This Craigslist Missed Connection Ended In An Unexpectedly Feminist Way
It's not often that the internet surprises people in a good way, but a recent feminist Craigslist missed connection has managed to do exactly that. Last month, an anonymous, splint-wearing patron of a bar in Madison, Wisconsin, posted on Craigslist about a fellow dancer whom he had witnessed putting off the unwanted and intoxicated advances of no fewer than five men in a row. It may sound like the feminist odds were stacked against this one, but the man was totally respectful from the get-go — and as if that wasn't notable enough, the meet-cute took an unexpectedly empowering turn when the anonymous woman responded to the post. Prepare to have your faith in humanity restored.
"You were tall, long black curly hair, red lipstick, green dress, wearing your friend's golden sparkly jacket," the man wrote, before launching into 300 words of admiration for the woman's assertiveness. The first four dancers were dismissed with businesslike efficiency that was apparently beautiful to behold, but the fifth rejection was where the magic truly happened. I'll let the original post speak for itself:
You literally lip-synced "I don't want no scrubs" RIGHT in his face after he tried to get close. You pointed right at him! He was so owned that afterwards he, attempting to regain some manful pride, threw his arm around me to say 'But I know I'm not a scrub! I have a BMW!' I laughed til hypoxia. One of the funniest things I have ever seen.
The man's respect for the woman's personal space is noteworthy enough (although in a perfect world, it would be the norm), but the Daily Dot reports that the woman in question actually responded. The resulting post elevated a cute missed connection into a valuable discussion of female sexuality and male senses of entitlement.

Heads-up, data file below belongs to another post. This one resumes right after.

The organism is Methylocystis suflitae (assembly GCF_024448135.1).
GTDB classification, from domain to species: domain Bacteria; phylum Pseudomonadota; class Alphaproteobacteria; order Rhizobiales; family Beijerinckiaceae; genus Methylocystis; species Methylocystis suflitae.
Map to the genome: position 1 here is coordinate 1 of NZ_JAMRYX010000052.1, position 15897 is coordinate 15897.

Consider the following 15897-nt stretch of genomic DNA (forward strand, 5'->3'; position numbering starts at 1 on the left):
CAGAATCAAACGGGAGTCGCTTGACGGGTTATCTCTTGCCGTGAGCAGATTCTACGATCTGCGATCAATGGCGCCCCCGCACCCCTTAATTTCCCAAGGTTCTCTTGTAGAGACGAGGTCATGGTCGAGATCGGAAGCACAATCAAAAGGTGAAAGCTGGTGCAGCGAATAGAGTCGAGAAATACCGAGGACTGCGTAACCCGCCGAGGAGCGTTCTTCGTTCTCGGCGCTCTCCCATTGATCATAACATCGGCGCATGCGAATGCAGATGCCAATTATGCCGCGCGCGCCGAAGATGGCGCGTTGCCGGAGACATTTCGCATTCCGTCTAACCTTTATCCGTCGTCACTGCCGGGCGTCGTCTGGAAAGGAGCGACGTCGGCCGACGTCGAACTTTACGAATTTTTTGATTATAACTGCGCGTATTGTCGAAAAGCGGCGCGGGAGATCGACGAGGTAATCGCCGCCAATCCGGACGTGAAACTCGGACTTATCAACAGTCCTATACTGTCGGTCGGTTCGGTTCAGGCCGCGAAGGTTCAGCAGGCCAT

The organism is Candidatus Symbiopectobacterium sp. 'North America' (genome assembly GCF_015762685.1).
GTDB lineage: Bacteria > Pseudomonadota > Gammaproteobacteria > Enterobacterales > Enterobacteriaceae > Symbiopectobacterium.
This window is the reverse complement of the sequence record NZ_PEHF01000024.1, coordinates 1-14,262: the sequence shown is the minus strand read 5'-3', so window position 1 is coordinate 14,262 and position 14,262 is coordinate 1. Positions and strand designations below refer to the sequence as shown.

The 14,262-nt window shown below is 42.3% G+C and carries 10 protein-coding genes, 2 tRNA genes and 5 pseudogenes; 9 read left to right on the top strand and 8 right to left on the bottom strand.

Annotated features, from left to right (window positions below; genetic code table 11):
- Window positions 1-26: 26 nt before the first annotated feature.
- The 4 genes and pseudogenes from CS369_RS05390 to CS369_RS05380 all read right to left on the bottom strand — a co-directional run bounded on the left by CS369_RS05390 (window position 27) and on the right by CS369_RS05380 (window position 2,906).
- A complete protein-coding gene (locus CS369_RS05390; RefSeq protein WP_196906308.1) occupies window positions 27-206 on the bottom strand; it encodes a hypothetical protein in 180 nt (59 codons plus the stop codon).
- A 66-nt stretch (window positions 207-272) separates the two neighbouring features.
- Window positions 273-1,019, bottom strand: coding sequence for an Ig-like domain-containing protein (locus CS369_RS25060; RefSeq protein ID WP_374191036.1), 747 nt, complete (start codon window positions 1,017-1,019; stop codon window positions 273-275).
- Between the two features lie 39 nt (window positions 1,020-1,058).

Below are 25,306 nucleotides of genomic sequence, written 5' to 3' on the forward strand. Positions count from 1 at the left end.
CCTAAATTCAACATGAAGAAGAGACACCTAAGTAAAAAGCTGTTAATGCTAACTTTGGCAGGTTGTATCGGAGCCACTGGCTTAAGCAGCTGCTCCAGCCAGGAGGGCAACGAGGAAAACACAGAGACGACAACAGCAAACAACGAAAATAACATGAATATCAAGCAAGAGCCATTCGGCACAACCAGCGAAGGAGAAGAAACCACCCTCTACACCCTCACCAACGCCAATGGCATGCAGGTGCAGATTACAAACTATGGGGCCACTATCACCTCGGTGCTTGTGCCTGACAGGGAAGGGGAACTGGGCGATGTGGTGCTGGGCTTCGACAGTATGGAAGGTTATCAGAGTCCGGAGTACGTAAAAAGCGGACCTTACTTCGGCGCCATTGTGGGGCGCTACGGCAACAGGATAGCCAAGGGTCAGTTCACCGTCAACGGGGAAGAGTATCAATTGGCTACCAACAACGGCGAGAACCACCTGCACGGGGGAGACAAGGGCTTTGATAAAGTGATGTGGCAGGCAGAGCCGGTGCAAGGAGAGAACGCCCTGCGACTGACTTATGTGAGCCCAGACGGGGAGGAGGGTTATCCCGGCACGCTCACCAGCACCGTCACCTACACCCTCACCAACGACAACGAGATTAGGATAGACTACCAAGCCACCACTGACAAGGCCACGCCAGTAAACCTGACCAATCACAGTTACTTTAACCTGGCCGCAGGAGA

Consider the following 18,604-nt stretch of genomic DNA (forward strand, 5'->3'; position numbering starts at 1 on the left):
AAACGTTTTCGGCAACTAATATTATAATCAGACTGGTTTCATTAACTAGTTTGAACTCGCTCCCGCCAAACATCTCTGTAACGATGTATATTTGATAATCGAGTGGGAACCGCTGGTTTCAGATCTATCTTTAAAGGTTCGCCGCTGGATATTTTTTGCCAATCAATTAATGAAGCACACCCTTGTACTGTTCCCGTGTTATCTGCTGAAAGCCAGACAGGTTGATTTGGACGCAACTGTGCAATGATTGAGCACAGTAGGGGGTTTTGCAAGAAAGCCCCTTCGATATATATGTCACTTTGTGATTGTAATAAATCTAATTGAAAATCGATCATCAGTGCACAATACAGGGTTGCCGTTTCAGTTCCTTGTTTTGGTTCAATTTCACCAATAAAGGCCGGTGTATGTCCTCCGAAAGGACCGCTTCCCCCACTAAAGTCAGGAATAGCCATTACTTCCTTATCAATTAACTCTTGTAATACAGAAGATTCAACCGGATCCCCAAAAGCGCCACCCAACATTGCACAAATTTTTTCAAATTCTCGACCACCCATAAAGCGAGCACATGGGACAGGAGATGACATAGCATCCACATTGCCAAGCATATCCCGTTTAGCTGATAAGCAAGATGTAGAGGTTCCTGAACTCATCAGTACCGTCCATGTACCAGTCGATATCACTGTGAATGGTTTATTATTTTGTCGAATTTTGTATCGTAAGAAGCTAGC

"Dear mystery man. Thank you for existing as well," she wrote, adding that he was a "peaceful presence in a predatory space." She went on to express her desire for a world where women can enjoy their bodies freely, without worrying about the ever-present male gaze.
"When I am dancing, it is not for the arousal or entertainment of the men who creep up behind me, who watch from the corners of the room, who form a circle around me and my friends," she wrote. "It is for me."
She moved on to put the politics of the dance floor in a larger context, describing women as "warriors" constantly battling against rape culture. She continued:
This is not just about the dance floor, this is about the bus stop, where men tell me to smile, try to get me to talk before my morning coffee and when I refuse tell me, "I'm gonna sit right next to you on the bus and make you really uncomfortable." This is for the bike path, where summer night silence and shadows hid screams and blood and a woman left for dead. ...
Who does this rape culture serve? It is a cycle of violence that harms everyone involved.
The post touches on a number of ways the patriarchy hurts those who live within it: Toxic masculinity, lack of respect for consent, and how even small incidents — like refusing to take no for an answer on the dance floor — build to create a world where women's bodies are considered public property. "There were many men that night, and every night. ... Men who touch, who smile, who surround and crowd and watch and take and take and take," she wrote. "I have so much practice dealing with these men."
The post should be required reading for anyone who ever plans on going dancing -- in a perfect world, clubs would paste it in their bathroom stalls. You can (and should) read it in its entirety on Craigslist. High fives for feminism all around!